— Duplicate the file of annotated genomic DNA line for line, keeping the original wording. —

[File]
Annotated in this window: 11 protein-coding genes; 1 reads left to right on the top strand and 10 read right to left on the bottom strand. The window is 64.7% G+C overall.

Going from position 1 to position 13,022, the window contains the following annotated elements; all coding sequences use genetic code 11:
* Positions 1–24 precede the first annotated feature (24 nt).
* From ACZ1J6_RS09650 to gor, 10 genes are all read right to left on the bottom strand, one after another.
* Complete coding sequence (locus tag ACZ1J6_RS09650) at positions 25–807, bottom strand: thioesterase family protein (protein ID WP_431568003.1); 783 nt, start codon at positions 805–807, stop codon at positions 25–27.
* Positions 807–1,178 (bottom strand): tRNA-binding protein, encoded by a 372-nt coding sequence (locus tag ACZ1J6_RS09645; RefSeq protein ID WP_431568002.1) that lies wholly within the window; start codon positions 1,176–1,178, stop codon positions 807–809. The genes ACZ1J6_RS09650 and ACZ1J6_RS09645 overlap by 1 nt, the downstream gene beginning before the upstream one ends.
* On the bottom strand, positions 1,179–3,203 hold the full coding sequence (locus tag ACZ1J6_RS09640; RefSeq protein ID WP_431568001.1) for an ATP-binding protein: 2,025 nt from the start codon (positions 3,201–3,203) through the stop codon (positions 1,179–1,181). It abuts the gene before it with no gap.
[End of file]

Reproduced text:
Annotated in this window: 11 protein-coding genes; 1 reads left to right on the top strand and 10 read right to left on the bottom strand. The window is 64.7% G+C overall.

Going from position 1 to position 13,022, the window contains the following annotated elements; all coding sequences use genetic code 11:
* Positions 1–24 precede the first annotated feature (24 nt).
* From ACZ1J6_RS09650 to gor, 10 genes are all read right to left on the bottom strand, one after another.
* Complete coding sequence (locus tag ACZ1J6_RS09650) at positions 25–807, bottom strand: thioesterase family protein (protein ID WP_431568003.1); 783 nt, start codon at positions 805–807, stop codon at positions 25–27.
* Positions 807–1,178 (bottom strand): tRNA-binding protein, encoded by a 372-nt coding sequence (locus tag ACZ1J6_RS09645; RefSeq protein ID WP_431568002.1) that lies wholly within the window; start codon positions 1,176–1,178, stop codon positions 807–809. The genes ACZ1J6_RS09650 and ACZ1J6_RS09645 overlap by 1 nt, the downstream gene beginning before the upstream one ends.
* On the bottom strand, positions 1,179–3,203 hold the full coding sequence (locus tag ACZ1J6_RS09640; RefSeq protein ID WP_431568001.1) for an ATP-binding protein: 2,025 nt from the start codon (positions 3,201–3,203) through the stop codon (positions 1,179–1,181). It abuts the gene before it with no gap.